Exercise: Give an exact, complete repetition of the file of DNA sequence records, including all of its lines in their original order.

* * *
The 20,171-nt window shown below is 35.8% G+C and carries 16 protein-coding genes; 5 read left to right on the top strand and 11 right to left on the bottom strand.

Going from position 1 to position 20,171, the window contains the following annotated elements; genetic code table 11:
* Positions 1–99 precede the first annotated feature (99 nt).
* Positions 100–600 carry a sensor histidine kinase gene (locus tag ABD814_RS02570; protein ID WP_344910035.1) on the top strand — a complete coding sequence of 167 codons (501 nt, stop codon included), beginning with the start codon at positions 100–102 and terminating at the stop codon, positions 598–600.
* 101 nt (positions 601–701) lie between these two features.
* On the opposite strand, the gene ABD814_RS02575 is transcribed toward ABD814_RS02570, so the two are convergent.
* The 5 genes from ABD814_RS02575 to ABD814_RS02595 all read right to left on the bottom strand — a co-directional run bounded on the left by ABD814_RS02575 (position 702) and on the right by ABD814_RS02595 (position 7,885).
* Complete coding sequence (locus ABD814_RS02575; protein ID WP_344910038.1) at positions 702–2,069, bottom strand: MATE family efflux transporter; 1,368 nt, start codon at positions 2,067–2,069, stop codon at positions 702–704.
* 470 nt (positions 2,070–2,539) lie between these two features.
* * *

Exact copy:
The 20,171-nt window shown below is 35.8% G+C and carries 16 protein-coding genes; 5 read left to right on the top strand and 11 right to left on the bottom strand.

Going from position 1 to position 20,171, the window contains the following annotated elements; genetic code table 11:
* Positions 1–99 precede the first annotated feature (99 nt).
* Positions 100–600 carry a sensor histidine kinase gene (locus tag ABD814_RS02570; protein ID WP_344910035.1) on the top strand — a complete coding sequence of 167 codons (501 nt, stop codon included), beginning with the start codon at positions 100–102 and terminating at the stop codon, positions 598–600.
* 101 nt (positions 601–701) lie between these two features.
* On the opposite strand, the gene ABD814_RS02575 is transcribed toward ABD814_RS02570, so the two are convergent.
* The 5 genes from ABD814_RS02575 to ABD814_RS02595 all read right to left on the bottom strand — a co-directional run bounded on the left by ABD814_RS02575 (position 702) and on the right by ABD814_RS02595 (position 7,885).
* Complete coding sequence (locus ABD814_RS02575; protein ID WP_344910038.1) at positions 702–2,069, bottom strand: MATE family efflux transporter; 1,368 nt, start codon at positions 2,067–2,069, stop codon at positions 702–704.
* 470 nt (positions 2,070–2,539) lie between these two features.